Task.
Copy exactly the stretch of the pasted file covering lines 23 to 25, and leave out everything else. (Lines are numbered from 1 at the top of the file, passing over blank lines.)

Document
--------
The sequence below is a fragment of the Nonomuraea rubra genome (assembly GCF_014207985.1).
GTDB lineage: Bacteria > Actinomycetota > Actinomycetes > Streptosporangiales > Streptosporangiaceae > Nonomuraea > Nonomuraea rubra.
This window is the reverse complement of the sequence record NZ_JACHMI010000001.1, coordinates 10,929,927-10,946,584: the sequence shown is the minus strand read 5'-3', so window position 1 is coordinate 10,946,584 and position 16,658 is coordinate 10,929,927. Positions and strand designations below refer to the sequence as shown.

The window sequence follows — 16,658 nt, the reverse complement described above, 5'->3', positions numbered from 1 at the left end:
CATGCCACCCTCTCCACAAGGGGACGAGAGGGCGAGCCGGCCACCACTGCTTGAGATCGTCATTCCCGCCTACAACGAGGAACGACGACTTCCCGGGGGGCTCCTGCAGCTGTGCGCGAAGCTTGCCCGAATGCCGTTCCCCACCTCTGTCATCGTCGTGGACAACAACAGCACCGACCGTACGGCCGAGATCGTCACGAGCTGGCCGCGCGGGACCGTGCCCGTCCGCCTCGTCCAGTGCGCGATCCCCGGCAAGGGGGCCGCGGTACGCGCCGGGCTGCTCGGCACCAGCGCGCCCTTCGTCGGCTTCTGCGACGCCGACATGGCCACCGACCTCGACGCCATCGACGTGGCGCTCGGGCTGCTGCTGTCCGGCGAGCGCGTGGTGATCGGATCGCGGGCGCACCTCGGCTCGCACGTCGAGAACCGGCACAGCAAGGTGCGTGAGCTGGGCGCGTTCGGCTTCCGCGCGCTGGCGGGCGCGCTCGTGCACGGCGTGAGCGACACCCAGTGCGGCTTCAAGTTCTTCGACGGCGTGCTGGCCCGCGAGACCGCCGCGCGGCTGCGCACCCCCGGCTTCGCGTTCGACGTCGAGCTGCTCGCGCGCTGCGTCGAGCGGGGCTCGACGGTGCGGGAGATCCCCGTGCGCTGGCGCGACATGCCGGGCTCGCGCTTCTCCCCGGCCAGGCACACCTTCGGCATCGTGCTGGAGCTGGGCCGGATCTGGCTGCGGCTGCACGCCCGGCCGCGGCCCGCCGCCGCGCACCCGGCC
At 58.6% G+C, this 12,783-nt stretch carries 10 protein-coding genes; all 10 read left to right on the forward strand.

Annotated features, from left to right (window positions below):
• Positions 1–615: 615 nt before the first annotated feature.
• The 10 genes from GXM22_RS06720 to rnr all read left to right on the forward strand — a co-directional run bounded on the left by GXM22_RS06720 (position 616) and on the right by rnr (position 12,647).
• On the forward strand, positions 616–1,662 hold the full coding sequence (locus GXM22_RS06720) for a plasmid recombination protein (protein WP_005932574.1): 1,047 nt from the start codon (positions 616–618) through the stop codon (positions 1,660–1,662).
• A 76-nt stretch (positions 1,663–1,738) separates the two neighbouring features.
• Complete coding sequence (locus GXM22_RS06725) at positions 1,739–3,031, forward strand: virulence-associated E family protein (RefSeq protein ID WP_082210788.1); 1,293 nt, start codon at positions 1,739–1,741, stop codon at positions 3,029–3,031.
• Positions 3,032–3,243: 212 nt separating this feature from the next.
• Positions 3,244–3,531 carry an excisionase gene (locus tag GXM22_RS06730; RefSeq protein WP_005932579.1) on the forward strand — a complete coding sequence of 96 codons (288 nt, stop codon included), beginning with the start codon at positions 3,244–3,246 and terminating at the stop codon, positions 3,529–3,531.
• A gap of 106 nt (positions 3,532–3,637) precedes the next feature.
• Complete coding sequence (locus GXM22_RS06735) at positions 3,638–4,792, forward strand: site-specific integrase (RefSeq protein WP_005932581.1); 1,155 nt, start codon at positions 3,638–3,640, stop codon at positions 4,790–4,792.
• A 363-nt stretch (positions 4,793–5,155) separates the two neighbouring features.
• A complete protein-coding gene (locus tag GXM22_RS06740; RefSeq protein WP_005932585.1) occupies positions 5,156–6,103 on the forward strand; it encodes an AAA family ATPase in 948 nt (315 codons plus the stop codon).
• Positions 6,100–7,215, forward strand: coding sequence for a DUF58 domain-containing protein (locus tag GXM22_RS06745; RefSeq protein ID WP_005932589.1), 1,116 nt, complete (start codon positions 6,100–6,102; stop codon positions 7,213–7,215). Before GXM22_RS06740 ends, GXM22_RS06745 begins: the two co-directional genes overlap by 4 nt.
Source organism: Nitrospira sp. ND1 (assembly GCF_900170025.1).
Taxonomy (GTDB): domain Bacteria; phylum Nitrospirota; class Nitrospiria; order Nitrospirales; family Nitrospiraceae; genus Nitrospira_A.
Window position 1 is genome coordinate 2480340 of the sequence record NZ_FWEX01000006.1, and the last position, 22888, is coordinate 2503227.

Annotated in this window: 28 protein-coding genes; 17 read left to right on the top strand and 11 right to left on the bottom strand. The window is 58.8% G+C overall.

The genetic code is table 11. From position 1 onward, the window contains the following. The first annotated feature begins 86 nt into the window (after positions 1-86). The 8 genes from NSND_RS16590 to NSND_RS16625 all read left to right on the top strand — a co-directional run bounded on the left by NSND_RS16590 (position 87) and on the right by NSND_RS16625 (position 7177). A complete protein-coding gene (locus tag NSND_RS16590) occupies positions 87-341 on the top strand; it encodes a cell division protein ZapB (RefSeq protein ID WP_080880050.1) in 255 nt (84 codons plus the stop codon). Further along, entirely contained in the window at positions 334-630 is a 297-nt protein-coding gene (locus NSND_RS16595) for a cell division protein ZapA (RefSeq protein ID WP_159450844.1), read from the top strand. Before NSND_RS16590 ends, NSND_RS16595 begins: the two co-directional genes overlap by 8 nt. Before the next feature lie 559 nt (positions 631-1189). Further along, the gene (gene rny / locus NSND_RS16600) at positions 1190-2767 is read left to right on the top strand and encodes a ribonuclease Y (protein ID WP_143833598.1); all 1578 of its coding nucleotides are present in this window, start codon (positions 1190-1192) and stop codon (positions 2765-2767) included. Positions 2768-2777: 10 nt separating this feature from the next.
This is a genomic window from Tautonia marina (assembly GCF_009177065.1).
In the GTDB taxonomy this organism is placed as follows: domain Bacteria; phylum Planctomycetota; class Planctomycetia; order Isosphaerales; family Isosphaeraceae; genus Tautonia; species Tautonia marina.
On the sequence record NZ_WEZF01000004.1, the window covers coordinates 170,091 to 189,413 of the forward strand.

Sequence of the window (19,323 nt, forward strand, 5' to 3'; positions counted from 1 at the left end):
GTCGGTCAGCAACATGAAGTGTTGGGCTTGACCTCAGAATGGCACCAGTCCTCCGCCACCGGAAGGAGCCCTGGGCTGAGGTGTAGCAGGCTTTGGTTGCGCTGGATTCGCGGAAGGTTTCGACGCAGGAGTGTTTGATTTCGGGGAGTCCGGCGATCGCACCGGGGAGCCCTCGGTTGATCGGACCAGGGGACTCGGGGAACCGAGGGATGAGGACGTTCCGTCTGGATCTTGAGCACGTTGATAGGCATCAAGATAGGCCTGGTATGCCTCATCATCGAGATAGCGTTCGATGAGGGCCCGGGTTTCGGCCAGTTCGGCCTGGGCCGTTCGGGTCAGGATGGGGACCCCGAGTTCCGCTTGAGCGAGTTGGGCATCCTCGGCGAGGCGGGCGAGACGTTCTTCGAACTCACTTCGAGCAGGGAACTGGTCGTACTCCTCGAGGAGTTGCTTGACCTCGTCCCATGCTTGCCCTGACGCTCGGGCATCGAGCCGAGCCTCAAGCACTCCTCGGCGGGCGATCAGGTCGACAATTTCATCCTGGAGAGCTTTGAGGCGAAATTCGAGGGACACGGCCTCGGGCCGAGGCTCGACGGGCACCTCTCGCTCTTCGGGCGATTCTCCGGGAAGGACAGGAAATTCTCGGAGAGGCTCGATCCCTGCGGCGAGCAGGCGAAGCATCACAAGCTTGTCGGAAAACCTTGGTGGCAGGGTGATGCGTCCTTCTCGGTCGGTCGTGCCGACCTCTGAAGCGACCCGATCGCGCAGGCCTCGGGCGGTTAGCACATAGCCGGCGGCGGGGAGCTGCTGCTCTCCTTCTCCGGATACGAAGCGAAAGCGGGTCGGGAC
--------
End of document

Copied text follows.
Annotated in this window: 28 protein-coding genes; 17 read left to right on the top strand and 11 right to left on the bottom strand. The window is 58.8% G+C overall.

The genetic code is table 11. From position 1 onward, the window contains the following. The first annotated feature begins 86 nt into the window (after positions 1-86). The 8 genes from NSND_RS16590 to NSND_RS16625 all read left to right on the top strand — a co-directional run bounded on the left by NSND_RS16590 (position 87) and on the right by NSND_RS16625 (position 7177). A complete protein-coding gene (locus tag NSND_RS16590) occupies positions 87-341 on the top strand; it encodes a cell division protein ZapB (RefSeq protein ID WP_080880050.1) in 255 nt (84 codons plus the stop codon). Further along, entirely contained in the window at positions 334-630 is a 297-nt protein-coding gene (locus NSND_RS16595) for a cell division protein ZapA (RefSeq protein ID WP_159450844.1), read from the top strand. Before NSND_RS16590 ends, NSND_RS16595 begins: the two co-directional genes overlap by 8 nt. Before the next feature lie 559 nt (positions 631-1189). Further along, the gene (gene rny / locus NSND_RS16600) at positions 1190-2767 is read left to right on the top strand and encodes a ribonuclease Y (protein ID WP_143833598.1); all 1578 of its coding nucleotides are present in this window, start codon (positions 1190-1192) and stop codon (positions 2765-2767) included. Positions 2768-2777: 10 nt separating this feature from the next.
This is a genomic window from Tautonia marina (assembly GCF_009177065.1).